In the spring of 2005, after attending and volunteering at my first animal-rights conference, I found myself or the first time with vegan friends and an awareness of a larger, multi-dimensional vegan community. Yet, as my enthusiasm for this new lifestyle, philosophy, and community grew, I could not help but realize that the most vocal skepticism I encountered came from my other female, Black-identified friends.
One friend made the connection that often veganism meant having the luxury of enough time and money to go out of one’s way and engage in specific, harder-to-find consumer choices; a prerequsite that makes assumptions about class and privilige that are largely at odds with the more mainstream Black experience. Another,more financially succesful Black friend has been put of by hearing vegans making ethical arguments that analogized animal agriculture to slavery. Still another friend, whom I watched go from childhood in the projects to a law school by the sweat of her own brow, couldn’t help but interpret what I said as though someone was asking her to sacrifice after all she’d been through. And though I’m committed to veganism, I don’t necessarily disagree with their arguments. I still feel I can see where these friends are coming from, simply because I know where they’ve been.
Outside the Vegan Box.
As I talked to these women I realized that my feelings for them didn’t amount to having forgiveness while I waited patiently for them to change their minds; rather it amounted to having respect for the fact that they were in the middle of a process of intergrating their own experience, just as I was in the process of intergrating mine. I am not uncommitted to my cause, but I didn’t need for them in particular to change their minds. Nor did I fear that the difficult, honest conclusions they had come to (about what was right for them) would alter mine or sway me from my own.
Diversity, the different needs and opinions of an infinite number of individuals, was for me, a fact of life. If there were an underlying truth, it would have to be big enough to encompass *all* of our experiences, natures, and inalienable rights:mine, theirs, *and* the animals. And my faith that such truth does exist is what kept me from desperately wanting to impose my particular piece of the puzzle on those honest quests to discern their own.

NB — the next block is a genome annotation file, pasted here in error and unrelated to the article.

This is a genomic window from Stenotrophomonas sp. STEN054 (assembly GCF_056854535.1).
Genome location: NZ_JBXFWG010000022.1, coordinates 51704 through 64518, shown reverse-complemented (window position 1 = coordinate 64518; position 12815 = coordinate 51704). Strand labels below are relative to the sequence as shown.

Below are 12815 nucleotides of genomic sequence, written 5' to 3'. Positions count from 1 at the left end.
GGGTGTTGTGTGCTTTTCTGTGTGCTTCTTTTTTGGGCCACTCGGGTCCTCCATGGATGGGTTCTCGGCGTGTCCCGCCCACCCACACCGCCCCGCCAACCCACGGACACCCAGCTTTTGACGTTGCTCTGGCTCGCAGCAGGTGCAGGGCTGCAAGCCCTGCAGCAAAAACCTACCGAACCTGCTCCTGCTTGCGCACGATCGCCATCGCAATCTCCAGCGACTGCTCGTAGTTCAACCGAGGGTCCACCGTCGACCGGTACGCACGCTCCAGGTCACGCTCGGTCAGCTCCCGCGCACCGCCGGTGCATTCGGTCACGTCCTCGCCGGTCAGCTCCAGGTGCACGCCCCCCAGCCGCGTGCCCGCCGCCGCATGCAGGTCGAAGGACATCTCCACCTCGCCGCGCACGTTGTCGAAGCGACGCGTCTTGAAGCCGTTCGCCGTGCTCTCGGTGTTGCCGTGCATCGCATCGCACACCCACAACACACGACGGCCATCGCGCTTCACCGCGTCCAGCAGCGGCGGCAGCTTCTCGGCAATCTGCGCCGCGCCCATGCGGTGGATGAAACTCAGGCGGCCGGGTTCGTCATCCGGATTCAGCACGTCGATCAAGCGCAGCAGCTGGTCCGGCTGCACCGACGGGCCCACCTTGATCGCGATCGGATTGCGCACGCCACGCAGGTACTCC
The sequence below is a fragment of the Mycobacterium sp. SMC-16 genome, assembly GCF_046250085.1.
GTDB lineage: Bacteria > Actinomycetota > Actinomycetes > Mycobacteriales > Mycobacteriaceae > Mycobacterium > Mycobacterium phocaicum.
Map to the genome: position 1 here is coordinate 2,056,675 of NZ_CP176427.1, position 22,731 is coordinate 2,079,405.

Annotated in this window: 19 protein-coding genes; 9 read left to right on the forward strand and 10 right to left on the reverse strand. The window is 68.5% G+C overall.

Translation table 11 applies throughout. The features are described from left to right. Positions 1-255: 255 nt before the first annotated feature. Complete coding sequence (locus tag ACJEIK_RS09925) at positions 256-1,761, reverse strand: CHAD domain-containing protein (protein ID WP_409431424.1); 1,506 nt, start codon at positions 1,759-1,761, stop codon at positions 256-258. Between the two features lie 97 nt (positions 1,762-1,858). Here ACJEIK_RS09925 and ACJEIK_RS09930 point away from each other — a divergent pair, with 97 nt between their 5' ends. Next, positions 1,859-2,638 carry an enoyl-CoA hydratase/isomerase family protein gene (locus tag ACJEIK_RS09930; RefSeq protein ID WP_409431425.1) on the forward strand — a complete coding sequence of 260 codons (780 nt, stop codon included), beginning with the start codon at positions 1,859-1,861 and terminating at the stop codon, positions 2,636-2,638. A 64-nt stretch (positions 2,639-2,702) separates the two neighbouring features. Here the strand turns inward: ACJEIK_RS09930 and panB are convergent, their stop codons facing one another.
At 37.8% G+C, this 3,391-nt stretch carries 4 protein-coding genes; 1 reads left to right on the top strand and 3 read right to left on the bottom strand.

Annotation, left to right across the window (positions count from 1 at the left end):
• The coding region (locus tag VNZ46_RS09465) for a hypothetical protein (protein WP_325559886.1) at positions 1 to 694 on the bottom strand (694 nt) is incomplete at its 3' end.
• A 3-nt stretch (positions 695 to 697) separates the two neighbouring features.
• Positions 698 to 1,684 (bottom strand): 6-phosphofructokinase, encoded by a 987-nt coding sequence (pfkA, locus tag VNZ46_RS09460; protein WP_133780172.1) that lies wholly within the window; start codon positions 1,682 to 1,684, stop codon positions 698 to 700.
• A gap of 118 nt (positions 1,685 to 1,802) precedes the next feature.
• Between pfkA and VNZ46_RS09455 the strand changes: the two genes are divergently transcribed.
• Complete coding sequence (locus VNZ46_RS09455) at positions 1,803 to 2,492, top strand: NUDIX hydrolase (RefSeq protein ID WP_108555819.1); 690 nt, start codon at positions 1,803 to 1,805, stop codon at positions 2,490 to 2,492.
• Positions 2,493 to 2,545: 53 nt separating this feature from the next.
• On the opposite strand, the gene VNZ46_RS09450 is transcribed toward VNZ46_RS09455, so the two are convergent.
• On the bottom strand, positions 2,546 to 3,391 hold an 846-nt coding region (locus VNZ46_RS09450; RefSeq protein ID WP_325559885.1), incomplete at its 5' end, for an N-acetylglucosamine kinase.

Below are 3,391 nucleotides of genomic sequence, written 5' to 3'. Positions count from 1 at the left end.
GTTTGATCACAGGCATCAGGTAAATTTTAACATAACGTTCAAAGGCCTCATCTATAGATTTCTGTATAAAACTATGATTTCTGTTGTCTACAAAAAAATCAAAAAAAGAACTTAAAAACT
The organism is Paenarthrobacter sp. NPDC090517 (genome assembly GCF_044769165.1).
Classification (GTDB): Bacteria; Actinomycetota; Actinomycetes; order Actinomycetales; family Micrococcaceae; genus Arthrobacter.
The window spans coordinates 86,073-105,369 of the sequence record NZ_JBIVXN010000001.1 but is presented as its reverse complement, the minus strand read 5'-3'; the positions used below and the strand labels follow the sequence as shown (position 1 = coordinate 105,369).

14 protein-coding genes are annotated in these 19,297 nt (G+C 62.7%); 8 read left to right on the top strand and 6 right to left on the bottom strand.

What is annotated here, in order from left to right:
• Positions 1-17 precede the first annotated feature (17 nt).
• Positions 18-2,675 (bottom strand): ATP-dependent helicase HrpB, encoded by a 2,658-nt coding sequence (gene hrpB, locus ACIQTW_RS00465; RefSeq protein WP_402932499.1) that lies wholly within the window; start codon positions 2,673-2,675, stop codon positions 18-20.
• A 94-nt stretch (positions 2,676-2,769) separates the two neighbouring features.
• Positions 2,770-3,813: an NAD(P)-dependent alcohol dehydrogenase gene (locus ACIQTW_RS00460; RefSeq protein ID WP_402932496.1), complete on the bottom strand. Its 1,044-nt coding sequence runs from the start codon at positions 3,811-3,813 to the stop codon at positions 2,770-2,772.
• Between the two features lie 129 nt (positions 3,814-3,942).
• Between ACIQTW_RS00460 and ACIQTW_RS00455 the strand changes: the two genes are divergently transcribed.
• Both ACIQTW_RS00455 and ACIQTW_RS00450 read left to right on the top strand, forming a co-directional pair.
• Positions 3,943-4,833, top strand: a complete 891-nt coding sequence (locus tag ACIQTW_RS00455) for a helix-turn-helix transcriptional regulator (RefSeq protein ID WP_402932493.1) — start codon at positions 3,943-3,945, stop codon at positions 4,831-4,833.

It wasn’t until I started to deconstruct my lifelong releationships with these women and to understand that my acceptance of their nonvegan choices was born out of appreciation for their divinity, and their journey towards embracing that divinity, that I came to understand my strangeness in the context of what I felt had been outlined for me as the larger vegan movement.
This strangeness wouldn’t come up oftenm but it would always rear its head when, in an attempt to explain how one tolerates living in a nonvegan world, someone would say something likem “If I could just force all the people in the world to stop eating meat right now I would, but I can’t.” This has always stopped me in my tracks to pose the question mentally to myself: “If I could *force* everyone to stop eating meat, would I?” And the answer came back invariably, “No”.
I’ve never been fond of hypothetical questions. I think they are a big distraction created by debate-minded folk to take the heat off of what people can actually do in the world. We think we know how we feel of what we would do in seemingly cut-and-dried situations, but we really have no way of knowing. Still, this is one question haunts me because of its far reaching implications. If the question came to me as “If you could *encourage* or *influence* everyone in the world to stop eating meat, would you?” I beleive you’d be able to say, “Yes”. But in the more common phrasing of the question lurks a condition I cannot abide. Forcing sentient beings to behave in a particular way - especially with regard to their own bodies - is always wrong; and although as a vegan I can see the connection between my nonvegan friend’s purchase andthe financial support of an unspeakably cruel institution, I do not have the right to usurp her decision-making in this regard *nor would I want to*. Any prayer or dream for mind control and world domination, even a benevolent, hypothetical one, only perpetuates the cycle of domination and oppression the vegan lifestyle seeks to end.
To my mind, the cause ought not to be to end slaughter, but to end the cycle that causes people to choose it. Fight ignorance, fight deception, fight self-loathing, fight fear of the other, be a witness to the truth as you have experienced it- reject the inevitability of that unspoken social contract - and in doing such, empower people to make compassionate choices for themselves.
Journey Toward Compassionate Choice: Intergrating Vegan and Sistah Experience. Tara Sophia Bahna-James in the Sistah Vegan anthology.